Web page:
12 June 2013

Big M@*%$& F!($*%# Jungle Fish

I got my hands on this film a few weeks ago and popped it in the other night.  I'm not one for straight up fish porn F3T style.  Most of Felt Sole works for me, partly because I live according to patagonia (despite not sponsoring the film, patagonia has a strong brand presence throughout Jungle Fish).  Beattie Productions has unreal footage and puts out good stuff, but once you've seen one it doesn't get off the shelf much.
Costa has done a good job with this film, the cast, the story, and the fish.  It delivers that holy shit moment while telling a story of pioneering an industry and creating a beacon for rural communities and sustainable development.

Give it a look-see:


"JUNGLE FISH" presented by Costa Films

For decades, the native peoples of Guyana have struggled for economic independence. But hope might be prowling in Guyana's rivers in the form of the largest freshwater fish in the world, the arapaima.  Follow three expert fishermen as they undertake a two-week voyage deep into the heart of Guyana's rain forest. Their mission:  to demonstrate that the arapaima can be caught with a fly rod.  If they succeed, it will prove that the country's fledgling sport fishing industry is viable.  And that will mean a brighter future for the native peoples, the rain forest they call home – and the endangered arapaima itself.
29 Minutes Running Time

08 June 2013

Protect the King

ADF&G: based on preseason outlook, the 2013 Kenai River early-run of king salmon is expected to be very low.

There are, in fact, just 343 kings in the river right now.

Emergency orders on the Kenai peninsula, for both the Kenai and Kasilof Rivers are out in an attempt to protect the early-run kings which have been low in recent years.  This comes on the heals of last season, where many guides and fishers saw their season ended weeks after it had begun, due to historically tragic number.  Fishing for kings is still allowed, but is it moral?

My first Kenai King.  I'm afraid it won't be topped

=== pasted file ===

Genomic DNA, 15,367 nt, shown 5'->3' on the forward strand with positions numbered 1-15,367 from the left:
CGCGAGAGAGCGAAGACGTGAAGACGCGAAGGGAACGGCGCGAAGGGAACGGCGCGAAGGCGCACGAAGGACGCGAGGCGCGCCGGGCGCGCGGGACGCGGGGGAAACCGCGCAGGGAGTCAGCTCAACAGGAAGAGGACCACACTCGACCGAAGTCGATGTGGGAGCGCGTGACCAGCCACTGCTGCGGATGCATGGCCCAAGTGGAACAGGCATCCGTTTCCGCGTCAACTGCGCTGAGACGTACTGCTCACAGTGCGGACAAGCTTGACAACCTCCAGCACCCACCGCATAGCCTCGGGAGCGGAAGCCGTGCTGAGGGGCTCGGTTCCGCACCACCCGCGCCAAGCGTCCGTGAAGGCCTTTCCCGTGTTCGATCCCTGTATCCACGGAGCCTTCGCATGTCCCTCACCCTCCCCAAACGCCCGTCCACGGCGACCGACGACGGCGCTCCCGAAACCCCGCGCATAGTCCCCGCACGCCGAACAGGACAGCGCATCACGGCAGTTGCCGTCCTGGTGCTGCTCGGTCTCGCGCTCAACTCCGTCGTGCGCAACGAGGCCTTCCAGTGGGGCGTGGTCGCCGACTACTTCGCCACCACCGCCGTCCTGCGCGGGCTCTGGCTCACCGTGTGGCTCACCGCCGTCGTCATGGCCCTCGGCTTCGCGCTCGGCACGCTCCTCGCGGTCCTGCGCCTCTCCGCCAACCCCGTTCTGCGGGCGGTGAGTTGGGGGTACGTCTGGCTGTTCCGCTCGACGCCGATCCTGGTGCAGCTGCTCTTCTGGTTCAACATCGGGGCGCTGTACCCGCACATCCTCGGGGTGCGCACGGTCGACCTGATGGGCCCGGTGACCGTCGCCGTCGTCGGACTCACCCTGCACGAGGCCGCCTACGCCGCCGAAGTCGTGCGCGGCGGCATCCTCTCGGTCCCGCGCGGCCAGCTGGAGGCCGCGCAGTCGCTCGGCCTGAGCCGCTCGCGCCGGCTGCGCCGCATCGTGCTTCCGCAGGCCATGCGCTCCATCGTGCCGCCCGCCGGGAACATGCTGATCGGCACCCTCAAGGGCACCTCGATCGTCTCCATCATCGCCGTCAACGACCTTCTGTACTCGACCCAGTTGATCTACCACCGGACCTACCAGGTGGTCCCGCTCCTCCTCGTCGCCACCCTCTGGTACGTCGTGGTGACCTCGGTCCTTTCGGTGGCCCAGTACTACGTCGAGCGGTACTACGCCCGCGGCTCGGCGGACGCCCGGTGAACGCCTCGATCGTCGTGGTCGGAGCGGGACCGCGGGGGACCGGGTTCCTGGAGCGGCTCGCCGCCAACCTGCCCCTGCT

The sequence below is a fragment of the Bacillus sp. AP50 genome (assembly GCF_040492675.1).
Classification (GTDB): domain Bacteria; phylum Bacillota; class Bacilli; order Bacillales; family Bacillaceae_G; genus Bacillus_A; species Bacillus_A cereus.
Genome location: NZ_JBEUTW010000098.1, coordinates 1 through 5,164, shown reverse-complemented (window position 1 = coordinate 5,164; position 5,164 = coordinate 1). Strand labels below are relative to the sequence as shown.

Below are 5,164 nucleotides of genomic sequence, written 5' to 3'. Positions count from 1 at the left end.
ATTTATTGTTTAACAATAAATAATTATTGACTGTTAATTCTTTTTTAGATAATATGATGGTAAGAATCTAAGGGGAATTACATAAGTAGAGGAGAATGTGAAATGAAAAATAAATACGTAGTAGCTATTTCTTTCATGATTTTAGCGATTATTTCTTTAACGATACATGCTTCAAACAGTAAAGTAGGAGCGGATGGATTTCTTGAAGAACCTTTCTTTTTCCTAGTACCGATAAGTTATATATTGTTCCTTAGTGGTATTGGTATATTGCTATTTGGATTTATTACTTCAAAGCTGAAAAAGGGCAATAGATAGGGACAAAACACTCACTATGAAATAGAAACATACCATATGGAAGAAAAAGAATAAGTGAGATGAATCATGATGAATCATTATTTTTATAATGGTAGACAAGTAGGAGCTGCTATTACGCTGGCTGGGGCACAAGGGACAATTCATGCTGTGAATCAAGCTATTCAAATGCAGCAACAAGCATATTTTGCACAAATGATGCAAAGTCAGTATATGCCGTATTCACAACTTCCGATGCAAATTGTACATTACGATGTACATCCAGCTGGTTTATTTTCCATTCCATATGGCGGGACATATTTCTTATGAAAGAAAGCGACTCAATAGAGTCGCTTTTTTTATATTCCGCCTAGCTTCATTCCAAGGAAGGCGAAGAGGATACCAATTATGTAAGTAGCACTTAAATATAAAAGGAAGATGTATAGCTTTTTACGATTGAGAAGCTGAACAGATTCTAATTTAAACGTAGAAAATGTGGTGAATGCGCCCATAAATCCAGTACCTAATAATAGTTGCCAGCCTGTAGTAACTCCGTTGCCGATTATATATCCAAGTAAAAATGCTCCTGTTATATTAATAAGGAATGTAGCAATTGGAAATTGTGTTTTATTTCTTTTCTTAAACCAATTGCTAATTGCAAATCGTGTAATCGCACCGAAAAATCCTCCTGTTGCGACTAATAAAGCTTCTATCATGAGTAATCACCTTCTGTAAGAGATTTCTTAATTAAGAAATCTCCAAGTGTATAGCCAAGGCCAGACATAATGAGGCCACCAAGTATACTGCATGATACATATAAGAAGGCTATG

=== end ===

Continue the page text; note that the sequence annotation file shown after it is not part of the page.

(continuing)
The new regulations prohibit the retention of any king between 20" and 55".  This one here came it at about 54", and within the 2011 slot limit regulations prohibiting retention.  I'm not interested in keeping fish that size.

Wild Kasilof King

The Kasilof has an emergency order prohibiting the take of any native fish greater than 20", down from  retention of 10 jacks per day and 2 greater than 20" with natives allowed just three days per week.

The good news is that the sockeye are expected to have another strong year, and if last year was any indication they are just days away from hitting the Russian River weir and are probably already stacked in Power Lines and Guardrail.

Current Kenai King Counts:

Current Russian River Sockeye Counts:

ADF&G Automated Fish Count Hotline
(907) 262-9097

05 June 2013

Not your average Chub

News flash from the LA Times via E & E News:

Grand Canyon fish rebounds Juvenile humpback chub

Endangered humpback chubs have been found spawning in Havasu Creek in Grand Canyon National Park, NPS biologists said.
The humpback chub, which has a pronounced hump behind its head, is indigenous to the Colorado River Basin. The discovery marks the first time the fish were found reproducing in the creek, where scientists have been working to introduce a chub population.
During a monitoring trip two weeks ago, researchers for the first time used ultrasound imaging equipment to determine whether female humpback chubs were developing eggs. The technology allowed researchers to avoid dissecting the fish to determine whether they were spawning.
Changes in seasonal flows in the Colorado River Basin, as well as invasive species, have threatened the once-prevalent fish (Julie Cart, Los Angeles Times, June 3). -- WW

In November I made my first trip down the Colorado's Grand, floating over big bows  for the first few days, where management has done a great job at building a robust population and sport industry.  Further down stream the trout taper off and you enter Humpback Chub territory (not technically territory but habitat).

SUPing up the Little Colorado
Below is the Little Colorado River, not surprisingly the location of many creation stories, and aptly the heart of the Humpback population.  While on the river in Nov. USGS conducted a high flow experiment (done every 4 years) with the goal of redistributing sediment throughout the river, simulating natural flooding, and reviving habitat.  It looks like they found one positive marker for the flood.  Lava Falls at 35,000+ cfs was another story.